By Ann Roosevelt

The Army and Boeing [BA] are preparing for the first flight of an AH-64D Apache Block III prototype helicopter next year, officials said.

"Our first prototype flight test is in July of next year; it will be an avionics aircraft, Al Winn, Boeing vice president, Apache programs, said at a recent conference. "We’ve already started modifying the aircraft…and it’s ahead of schedule."

The preliminary design review was completed in April, Winn said. "That’s an important event because that establishes the configuration capabilities that will be put into the airplane for that future test and now we’re moving forward on ensuring those capabilities will be there on time."

A limited user test is scheduled for November ’09.

The Block III program is moving well, Winn said. "We’re on schedule and below cost."

Col. Derek Paquette, Army Apache project manager, said of the Block III program: "It’s considered a model development program by [Office of the Secretary of Defence] OSD. The program is going extremely well, remains on cost, on schedule, [and a] very good performance by Boeing.

The first Block III helicopters will come out in the June 2011 time period, Paquette said.

Col. Mark Hayes, Army Tradoc Capabilities Manager, representing the user, said the Apache Block III will be around until about 2040. "Over time we will withdraw or retire the A model. Then the Army will have the Longbow and all the Longbows will go to the Block III configuration."

The Apache program was detailed at the Association of the United States Army annual conference in October.

Certain Block III capabilities are being incorporated into other Army demonstrations, Winn said. Early in 2007, Apache for the first time, was part of the Army’s Future Combat Systems (FCS) Experiment 1.1. A Block II Apache with the Block III mission processor with the FCS system of systems common operating environment operating on it, demonstrated the ability to connect with FCS ground systems.

"That demo went very well," Winn said. The program will continue working with the FCS program.

Recently at Ft. Dix, N.J., the program concluded another successful demonstration, a command, control, communications, computing, intelligence, surveillance and reconnaissance (C4ISR)-on-the-move effort that worked with the Soldier Radio Waveform, Future Force Warrior and other technologies.

"We were able to show direct connectivity from the soldier on the ground to the Apache," Winn said. The program is also working toward the April JFX ’08, multi force demonstration that will showcase FCS and Block III technologies.

Meanwhile, Paquette said the Apache continues to do extremely well in combat. "It’s extremely feared by our enemies."

"On any given day we have about 120 aircraft deployed," Paquette said. "The majority of aircraft are in Iraq, we also keep a battalion in Afghanistan."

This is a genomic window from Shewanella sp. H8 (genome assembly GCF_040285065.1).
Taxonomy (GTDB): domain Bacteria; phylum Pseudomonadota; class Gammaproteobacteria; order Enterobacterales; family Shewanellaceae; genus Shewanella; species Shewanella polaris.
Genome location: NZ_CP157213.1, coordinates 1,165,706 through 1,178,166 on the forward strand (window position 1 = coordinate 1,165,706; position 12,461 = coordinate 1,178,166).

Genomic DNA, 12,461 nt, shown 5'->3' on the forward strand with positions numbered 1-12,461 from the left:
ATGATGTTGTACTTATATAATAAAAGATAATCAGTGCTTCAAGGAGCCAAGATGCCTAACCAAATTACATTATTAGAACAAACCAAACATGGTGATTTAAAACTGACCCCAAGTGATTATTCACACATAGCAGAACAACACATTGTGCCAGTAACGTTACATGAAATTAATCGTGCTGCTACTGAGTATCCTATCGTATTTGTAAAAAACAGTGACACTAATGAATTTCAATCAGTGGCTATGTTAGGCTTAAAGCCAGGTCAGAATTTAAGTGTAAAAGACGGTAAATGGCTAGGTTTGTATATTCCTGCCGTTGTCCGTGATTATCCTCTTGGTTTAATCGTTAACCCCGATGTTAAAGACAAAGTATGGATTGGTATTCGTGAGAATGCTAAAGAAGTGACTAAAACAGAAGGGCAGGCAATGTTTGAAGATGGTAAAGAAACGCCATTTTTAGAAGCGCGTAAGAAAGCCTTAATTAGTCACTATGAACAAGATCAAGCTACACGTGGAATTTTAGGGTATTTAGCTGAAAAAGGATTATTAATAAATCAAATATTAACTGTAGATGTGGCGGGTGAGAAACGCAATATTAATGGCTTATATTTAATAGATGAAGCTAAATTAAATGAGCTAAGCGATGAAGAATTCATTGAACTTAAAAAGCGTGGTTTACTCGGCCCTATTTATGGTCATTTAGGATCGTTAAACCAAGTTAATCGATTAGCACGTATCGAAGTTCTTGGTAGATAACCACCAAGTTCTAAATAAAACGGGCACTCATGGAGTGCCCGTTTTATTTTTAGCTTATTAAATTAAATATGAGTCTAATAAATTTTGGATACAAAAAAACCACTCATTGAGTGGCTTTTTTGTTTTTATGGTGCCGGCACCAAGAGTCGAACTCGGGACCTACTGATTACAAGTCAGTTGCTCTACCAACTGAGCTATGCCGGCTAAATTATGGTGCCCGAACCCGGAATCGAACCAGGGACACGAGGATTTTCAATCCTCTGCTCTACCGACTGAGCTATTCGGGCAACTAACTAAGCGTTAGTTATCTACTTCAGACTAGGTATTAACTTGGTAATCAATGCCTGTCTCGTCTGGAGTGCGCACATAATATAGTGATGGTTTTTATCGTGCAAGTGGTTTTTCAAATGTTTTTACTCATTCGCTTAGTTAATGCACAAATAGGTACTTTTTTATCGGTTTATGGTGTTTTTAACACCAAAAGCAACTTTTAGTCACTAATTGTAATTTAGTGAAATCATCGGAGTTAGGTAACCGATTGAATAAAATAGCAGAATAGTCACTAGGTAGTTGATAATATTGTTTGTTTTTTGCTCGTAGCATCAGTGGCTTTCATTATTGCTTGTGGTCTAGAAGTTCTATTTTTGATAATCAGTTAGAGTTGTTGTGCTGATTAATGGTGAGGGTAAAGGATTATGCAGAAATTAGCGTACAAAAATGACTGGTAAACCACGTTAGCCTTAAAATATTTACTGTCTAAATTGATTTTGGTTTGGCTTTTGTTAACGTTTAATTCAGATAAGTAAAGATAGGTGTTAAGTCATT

Hayes said there is "no doubt the aircraft is still flying three times the optempo of our peacetime rate. Our operational readiness rate still exceeds 85 percent. Considering that optempo, it’s amazing."

The Army continues to work with Boeing to increase the helicopter’s lethality and performance.

The Army and Boeing signed an extended an Extended Block II contract to remanufacture an additional 96 AH-64A aircraft to current Block II configuration.

"In our funding we have identified 24 more, so there is a total of 120 remanufactured aircraft," Paquette said.

There are also new build Block II–war replacement aircraft in the works. A total of 47 are on contract today, he said. "We have accepted the first deliveries of the Longbows, war replacement aircraft to date we have accepted 13."

In September, the Army accepted the first remanufactured Lot 11 configured aircraft.

"I’ll add to that–we delivered it one month early," Al Winn said

All these aircraft are going to units that are going straight into the fight, Paquette said. "We’re getting the best capability that we can into the hands of the warfighter and they’re deploying as rapidly as they can."

Additionally, on Sept. 26. Boeing announced it signed a $173 million base-year with two one-year options Performance-Based Logistics contract with the Army for AH-64D Apache components.

"Boeing’s on the hook to deliver within so many hours depending on location," Paquette said. "That’s for Longbow unique parts. Over time that will grow to expand to include the entire airframe."

Hayes said: "The PBL contract will help the warfighter, maintainer to realize a more capable logistics system to keep that optempo where it needs to be, because the warfight isn’t going to ask for a slower optempo. If anything, we’d rather to speed it up."

The Apache program continues to move forward to improve lethality, performance and survivability as the Army wants.

"The capabilities that we realize today are what we ask for, and what we see in the near and long term future for the Apache are right in line with how we intend to fund this aircraft for future and current operations," Hayes said.